And thus as soon as fuch a proverb is heard, the imaginative faculty directly exhibits to itfelf many fuch like cafes and circumftances at once, in which it is ufually applied. In order therefore to jeft, and to adduce for that purpofe a well-known adage, which in other refpects fuits the cafe, and fufficiently exhibits the ridicule in any thing, the jeft acquires thereby a degree of richness and variety altogether agreeable. It is a common proverb, "That there is no difputing about tafte." A wretched Critick, who commended a very mean Poem, and employed this very proverb, by way of defence or apology, was expofed by an emblematical reprefentation: viz. a fly, painted on a dung-hill in quest of food, with the above proverbial faying fet over it. It is alfo a well-known adage, "That but half of what is publickly reported, is to be believed." The Dutchess of Aiguillon, a near relation of Cardinal Richelieu, complained much of the Lady of St. Chaumont, as being up→ braided by her with having had fix children by her coufin. M. de Charoft, who was prefent, replied, "Your Grace doubtless knows, that but half of what is publickly reported, is to be credited." And thus farcaftically upbraided her with three children at least by her coufin.'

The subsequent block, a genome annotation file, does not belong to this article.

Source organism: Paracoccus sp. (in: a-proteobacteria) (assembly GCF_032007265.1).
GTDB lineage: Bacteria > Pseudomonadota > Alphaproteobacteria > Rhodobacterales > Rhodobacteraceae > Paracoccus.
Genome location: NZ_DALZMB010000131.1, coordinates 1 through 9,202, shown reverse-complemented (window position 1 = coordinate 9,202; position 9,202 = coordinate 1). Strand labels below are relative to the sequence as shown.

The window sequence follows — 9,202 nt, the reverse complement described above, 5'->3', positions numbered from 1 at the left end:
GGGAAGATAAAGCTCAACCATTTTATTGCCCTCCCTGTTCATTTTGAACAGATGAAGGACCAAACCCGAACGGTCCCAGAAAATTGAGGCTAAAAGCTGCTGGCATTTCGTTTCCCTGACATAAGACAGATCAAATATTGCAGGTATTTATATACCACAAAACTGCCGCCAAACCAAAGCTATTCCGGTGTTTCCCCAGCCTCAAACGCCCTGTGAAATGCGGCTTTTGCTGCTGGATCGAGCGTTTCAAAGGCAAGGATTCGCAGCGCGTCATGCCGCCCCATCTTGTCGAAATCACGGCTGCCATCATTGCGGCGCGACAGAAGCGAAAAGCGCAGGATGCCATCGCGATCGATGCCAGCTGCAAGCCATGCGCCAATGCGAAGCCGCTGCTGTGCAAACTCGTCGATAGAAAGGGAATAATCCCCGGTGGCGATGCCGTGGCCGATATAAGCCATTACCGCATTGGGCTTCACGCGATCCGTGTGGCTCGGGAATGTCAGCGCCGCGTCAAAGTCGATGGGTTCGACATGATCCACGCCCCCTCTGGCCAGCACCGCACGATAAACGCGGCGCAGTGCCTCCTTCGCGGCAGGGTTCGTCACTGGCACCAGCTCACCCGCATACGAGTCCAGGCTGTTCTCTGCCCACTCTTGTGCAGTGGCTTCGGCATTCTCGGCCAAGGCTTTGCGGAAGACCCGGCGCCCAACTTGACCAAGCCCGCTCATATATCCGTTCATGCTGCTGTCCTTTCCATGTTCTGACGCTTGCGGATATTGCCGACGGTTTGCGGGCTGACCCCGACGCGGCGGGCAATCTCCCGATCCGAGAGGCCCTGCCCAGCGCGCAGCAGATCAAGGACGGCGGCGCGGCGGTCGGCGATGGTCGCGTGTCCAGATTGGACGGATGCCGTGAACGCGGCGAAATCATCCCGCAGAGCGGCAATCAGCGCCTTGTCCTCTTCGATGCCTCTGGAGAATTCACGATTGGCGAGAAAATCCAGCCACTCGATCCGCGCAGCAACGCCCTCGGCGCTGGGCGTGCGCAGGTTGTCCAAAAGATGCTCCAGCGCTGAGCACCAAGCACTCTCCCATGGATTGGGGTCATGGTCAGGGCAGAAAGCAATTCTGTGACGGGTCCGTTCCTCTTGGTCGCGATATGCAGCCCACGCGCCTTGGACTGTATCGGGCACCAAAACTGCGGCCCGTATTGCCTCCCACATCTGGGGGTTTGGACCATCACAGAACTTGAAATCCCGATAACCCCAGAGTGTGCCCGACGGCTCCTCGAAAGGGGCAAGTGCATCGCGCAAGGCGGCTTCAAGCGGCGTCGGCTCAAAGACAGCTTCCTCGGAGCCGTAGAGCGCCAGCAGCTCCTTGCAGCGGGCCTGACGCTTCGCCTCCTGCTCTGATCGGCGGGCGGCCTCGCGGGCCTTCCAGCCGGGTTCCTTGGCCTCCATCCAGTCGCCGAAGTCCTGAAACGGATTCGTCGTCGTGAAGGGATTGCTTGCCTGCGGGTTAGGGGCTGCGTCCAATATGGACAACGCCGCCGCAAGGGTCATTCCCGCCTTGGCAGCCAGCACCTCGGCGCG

In this chapter our Author makes a very fingular observation, viz. that a man may have a great deal of wit, and yet be very incapable of a good jeft. From what we have hitherto difcuffed, fays he, there flows a remark, which refpects jefts in general, and which may also be proved from other principles befides namely, that a man of great wit and little acumen, or penetration, can never fucceed in jefting. Such a man proves always intolerable, with his facetious conceits, to judicious perfons. His jefts are mere playing on words, or puns, or allegorical, metaphorical and tropical modes of fpeech, and the like fports of wit, without applying them with any acumen or penetration and in that cafe he must fall into the infipid. Without acumen, a man cannot poffibly guard against false thoughts: and if in jefting he thinks without acumen, he overlooks the differences of objects, and in that cafe may eafily, by a falfe conceit, represent to himself a coincidence in things, which greatly differ. Now as I have hitherto fhewn, that the objects, to be mutually compared in a jeft, must be very different; but this rule not being poffible to be obferved without a degree of acumen, as being that very faculty, by which we difcover the differences of things; fo it is evident, that each witty conceit is not to be deemed a jeft; but we are, moreover, to enquire, whether the wit, in the production thereof, was duly fupported by the acumen or penetration. And hence alfo I have defined a jeft, a thought produced both by the wit and acumen combined. And we may always obferve, that perfons of no great Ff4 under